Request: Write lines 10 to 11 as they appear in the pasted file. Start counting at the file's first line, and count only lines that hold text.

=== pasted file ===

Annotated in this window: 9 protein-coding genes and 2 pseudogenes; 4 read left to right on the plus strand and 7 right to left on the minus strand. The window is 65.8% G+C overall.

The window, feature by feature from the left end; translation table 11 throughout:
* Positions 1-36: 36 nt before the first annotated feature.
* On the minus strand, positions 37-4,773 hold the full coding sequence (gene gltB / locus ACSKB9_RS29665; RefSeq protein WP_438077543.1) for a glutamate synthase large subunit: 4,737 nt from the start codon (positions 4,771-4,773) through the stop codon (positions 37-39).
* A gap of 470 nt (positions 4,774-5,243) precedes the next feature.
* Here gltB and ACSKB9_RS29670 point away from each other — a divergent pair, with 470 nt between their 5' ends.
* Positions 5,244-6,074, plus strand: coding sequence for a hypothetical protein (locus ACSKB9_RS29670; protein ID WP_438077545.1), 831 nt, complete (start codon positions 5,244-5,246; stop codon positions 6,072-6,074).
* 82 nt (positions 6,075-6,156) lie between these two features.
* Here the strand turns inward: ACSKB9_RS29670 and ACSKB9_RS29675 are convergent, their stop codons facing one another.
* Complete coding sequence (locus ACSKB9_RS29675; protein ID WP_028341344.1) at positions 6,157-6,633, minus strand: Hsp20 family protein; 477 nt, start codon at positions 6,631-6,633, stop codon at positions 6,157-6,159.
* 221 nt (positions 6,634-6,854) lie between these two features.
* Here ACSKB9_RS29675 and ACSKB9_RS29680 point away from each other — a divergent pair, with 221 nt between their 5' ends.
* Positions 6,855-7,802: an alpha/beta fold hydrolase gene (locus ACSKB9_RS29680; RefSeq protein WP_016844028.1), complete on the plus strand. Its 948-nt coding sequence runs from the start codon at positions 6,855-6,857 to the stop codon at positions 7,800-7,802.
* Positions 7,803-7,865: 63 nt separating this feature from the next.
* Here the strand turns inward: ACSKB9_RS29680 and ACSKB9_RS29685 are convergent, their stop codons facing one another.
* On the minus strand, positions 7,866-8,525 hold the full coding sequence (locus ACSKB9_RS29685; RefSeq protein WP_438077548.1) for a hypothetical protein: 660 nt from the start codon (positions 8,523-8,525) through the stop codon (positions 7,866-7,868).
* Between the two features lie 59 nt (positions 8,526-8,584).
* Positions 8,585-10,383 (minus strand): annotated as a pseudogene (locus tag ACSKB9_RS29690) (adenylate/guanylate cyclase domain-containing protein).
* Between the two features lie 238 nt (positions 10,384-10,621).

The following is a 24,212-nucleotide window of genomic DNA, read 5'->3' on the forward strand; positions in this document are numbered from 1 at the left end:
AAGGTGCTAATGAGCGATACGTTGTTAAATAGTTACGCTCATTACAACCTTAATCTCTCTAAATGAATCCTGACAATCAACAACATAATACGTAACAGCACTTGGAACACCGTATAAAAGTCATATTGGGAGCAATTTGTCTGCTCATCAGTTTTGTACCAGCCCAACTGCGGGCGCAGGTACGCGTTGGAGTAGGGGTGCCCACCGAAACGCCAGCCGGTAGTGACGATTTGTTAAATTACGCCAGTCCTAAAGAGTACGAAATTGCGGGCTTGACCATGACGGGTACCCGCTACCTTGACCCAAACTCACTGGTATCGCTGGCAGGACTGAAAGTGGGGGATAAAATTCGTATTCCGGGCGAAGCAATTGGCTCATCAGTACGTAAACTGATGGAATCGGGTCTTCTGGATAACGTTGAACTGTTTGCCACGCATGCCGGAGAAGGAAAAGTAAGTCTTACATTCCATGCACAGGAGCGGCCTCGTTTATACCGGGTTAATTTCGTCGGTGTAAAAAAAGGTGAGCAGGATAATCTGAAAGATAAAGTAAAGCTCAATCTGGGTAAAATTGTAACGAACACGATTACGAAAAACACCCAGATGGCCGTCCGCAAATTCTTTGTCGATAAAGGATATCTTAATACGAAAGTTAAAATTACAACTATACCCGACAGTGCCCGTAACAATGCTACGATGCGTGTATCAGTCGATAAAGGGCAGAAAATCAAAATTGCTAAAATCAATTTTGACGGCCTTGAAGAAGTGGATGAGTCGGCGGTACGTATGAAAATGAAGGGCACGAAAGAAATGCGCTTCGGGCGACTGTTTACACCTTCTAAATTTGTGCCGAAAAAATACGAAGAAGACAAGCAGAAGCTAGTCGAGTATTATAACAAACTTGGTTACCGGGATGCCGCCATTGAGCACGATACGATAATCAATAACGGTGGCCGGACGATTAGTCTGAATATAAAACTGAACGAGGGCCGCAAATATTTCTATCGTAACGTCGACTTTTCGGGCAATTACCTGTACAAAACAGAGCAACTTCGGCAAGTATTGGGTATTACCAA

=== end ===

* Complete coding sequence (locus ACSKB9_RS29675; protein ID WP_028341344.1) at positions 6,157-6,633, minus strand: Hsp20 family protein; 477 nt, start codon at positions 6,631-6,633, stop codon at positions 6,157-6,159.
* 221 nt (positions 6,634-6,854) lie between these two features.